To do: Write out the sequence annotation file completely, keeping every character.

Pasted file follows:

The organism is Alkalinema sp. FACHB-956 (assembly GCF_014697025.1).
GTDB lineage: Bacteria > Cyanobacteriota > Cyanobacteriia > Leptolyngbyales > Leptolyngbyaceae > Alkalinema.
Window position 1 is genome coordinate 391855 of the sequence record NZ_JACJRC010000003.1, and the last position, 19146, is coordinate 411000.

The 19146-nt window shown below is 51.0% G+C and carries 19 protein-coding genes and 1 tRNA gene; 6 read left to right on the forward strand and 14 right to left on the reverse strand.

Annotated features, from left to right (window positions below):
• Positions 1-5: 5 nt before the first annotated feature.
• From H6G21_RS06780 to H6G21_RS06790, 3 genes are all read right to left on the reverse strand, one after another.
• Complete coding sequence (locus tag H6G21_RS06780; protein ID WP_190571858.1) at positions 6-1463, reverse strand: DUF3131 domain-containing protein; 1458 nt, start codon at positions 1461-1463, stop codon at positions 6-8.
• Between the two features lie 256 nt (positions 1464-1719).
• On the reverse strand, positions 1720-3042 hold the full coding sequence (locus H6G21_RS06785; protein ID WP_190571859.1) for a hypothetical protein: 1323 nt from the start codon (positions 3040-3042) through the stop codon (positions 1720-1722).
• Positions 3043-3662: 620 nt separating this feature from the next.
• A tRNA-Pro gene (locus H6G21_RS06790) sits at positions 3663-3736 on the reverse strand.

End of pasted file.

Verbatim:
The organism is Alkalinema sp. FACHB-956 (assembly GCF_014697025.1).
GTDB lineage: Bacteria > Cyanobacteriota > Cyanobacteriia > Leptolyngbyales > Leptolyngbyaceae > Alkalinema.
Window position 1 is genome coordinate 391855 of the sequence record NZ_JACJRC010000003.1, and the last position, 19146, is coordinate 411000.

The 19146-nt window shown below is 51.0% G+C and carries 19 protein-coding genes and 1 tRNA gene; 6 read left to right on the forward strand and 14 right to left on the reverse strand.

Annotated features, from left to right (window positions below):
• Positions 1-5: 5 nt before the first annotated feature.
• From H6G21_RS06780 to H6G21_RS06790, 3 genes are all read right to left on the reverse strand, one after another.
• Complete coding sequence (locus tag H6G21_RS06780; protein ID WP_190571858.1) at positions 6-1463, reverse strand: DUF3131 domain-containing protein; 1458 nt, start codon at positions 1461-1463, stop codon at positions 6-8.
• Between the two features lie 256 nt (positions 1464-1719).
• On the reverse strand, positions 1720-3042 hold the full coding sequence (locus H6G21_RS06785; protein ID WP_190571859.1) for a hypothetical protein: 1323 nt from the start codon (positions 3040-3042) through the stop codon (positions 1720-1722).
• Positions 3043-3662: 620 nt separating this feature from the next.
• A tRNA-Pro gene (locus H6G21_RS06790) sits at positions 3663-3736 on the reverse strand.